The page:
Hebrews 11 is one of the more famous passages in all of Scripture. Some theologians have called Hebrews 11 the “hall of heroes” or the “hall of faith”. I think we identify with this chapter in the Bible because it’s about real people who walked with God by faith. In addition, Hebrews 11 doesn’t sanitize the Christian experience. Following Jesus is, at times, very difficult. And we see that in Hebrews 11. Some people were imprisoned, mocked, tortured and died for the sake of the gospel. Yet, they kept following Jesus by faith because they were certain of future reward and future grace found only in Jesus. They believed they were promised a “better possession and an abiding one”.

One of the more interesting things about Hebrews 11 is that there is an incompleteness to our experience of Christ by faith apart from the community of faith. The author says that though Abraham, Moses, David and others were “commended through their faith” (11:39), they did not receive the fullness of what they were hoping for in Christ. In fact, they could not receive the fullness of all that was promised to them in Jesus until you and I receive “something better for us” (11:40) – which is Christ himself. Notice how the author ends this chapter: “… apart from us they should not be made perfect.”

What is the author suggesting? He’s saying that we all share in Christ, but that our experience of Christ will be different in two ways. First, our experience of Jesus will not be equal. In Hebrews 11, some – by faith – conquered kingdoms, enforced justice, obtained promises, stopped the mouths of lions, quenched fire, escaped the sword, are made strong out of weakness, became mighty in war, put foreign armies to flight, and received back their dead (11:33-35a). But some are tortured, mocked, imprisoned, beaten and murdered. Some Christians lose everything and die destitute.

There is an awful lot of comparing that happens in our world, and social media platforms only exacerbate the problem. What most of us see when we look at the lives of others is a highly idealized image of their actual reality. We don’t see people as they are, but as they want us to see them.

Yet, the gift of biblical community created by the power of the gospel is a context where people can be known as they are, not as we wish, or even they wish themselves to be. Living in community offers us the opportunity to see and experience first-hand the truth that the inequity in our life experiences is not a sign of forsakenness by God, but merely a different expression of our experience of Christ. The saints in Hebrews 11 who lost everything were no less loved that the saints who stopped the mouths of lions. Yet, unless the hungry, naked, and forsaken among us are walking with Jesus in community, they might be tempted to believe their circumstantial misfortune is evidence of God’s indifference, or worse yet, his punitive wrath.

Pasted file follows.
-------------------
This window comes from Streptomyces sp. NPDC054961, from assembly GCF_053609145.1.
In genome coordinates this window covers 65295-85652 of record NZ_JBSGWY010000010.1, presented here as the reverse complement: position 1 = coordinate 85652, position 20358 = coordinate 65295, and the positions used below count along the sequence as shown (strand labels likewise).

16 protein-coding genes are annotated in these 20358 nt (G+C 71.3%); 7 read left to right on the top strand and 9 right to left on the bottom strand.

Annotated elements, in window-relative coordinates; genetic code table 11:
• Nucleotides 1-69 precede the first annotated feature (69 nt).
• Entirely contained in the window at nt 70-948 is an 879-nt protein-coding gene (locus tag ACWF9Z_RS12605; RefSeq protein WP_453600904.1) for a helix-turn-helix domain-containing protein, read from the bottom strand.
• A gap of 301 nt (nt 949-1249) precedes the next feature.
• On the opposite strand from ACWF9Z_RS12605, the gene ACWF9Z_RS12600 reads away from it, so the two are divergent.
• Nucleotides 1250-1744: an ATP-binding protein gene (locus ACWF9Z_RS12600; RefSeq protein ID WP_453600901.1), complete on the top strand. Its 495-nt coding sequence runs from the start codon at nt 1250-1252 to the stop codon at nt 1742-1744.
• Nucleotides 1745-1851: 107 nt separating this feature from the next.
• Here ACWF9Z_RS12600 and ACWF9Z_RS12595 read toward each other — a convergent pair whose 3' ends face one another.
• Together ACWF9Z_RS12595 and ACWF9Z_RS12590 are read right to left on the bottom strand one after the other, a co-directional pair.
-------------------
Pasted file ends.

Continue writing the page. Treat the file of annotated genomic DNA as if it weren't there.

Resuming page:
Our experience of Jesus will also be incomplete apart from following Jesus in a community (i.e., what we call the local church). Notice how the chapter ends again. The Hebrews 11 saints were incomplete and imperfect apart from our faith. Our salvation is perfected through the community of faith. This means that you will not grow in maturity in Christ as you should apart from rooting your life deeply among the community of believers (i.e., the local church).

Individualism is not a biblical concept. In fact, individualism is an idol. It teaches us to be self-centered and self-focused without any consideration for others. Spiritual growth is not a personal and private matter. It’s a community project. That’s why the author says, “Let us consider how to stir up one another to love and good works, not neglecting to meet together, as is the habit of some, but encouraging one another, and all the more as you see the Day drawing near” (10:24-25).

None of us has an equal experience of Christ by faith, but if we choose to try to walk with him alone, we will also face the deficit of an incomplete experience with Jesus. Our faith will be jeopardized, especially in trials, because we will not have anyone around us to remind us that despite the inequity of our experience in Christ, we are more than conquerors through Jesus who loves us and nothing can separate us from the love of God in Christ (Romans 8:35-39).

I want to encourage you to look for intentional ways to live in community with other Christians as you talk about your experience with Jesus. This can happen organically over a cup of coffee, breaking bread together, and practicing hospitality by opening your home. But I also want to encourage you to connect with one another through groups at Community Bible. Consider being a part of Community Groups (sermon-based discussion small groups of 10-12 people) or D-Groups (same gender discipleship groups of 3-5 people that meet for 12-18 months) this fall. Sign up for an Equip Group this January – February. Or plug into a men’s (Tuesday mornings) or women’s bible study (coming this fall). Whatever you do, take proactive steps to engage others and share in your experience with Jesus for the sake of your maturity in Christ, as well as theirs.

Grace to You,

Pastor Aaron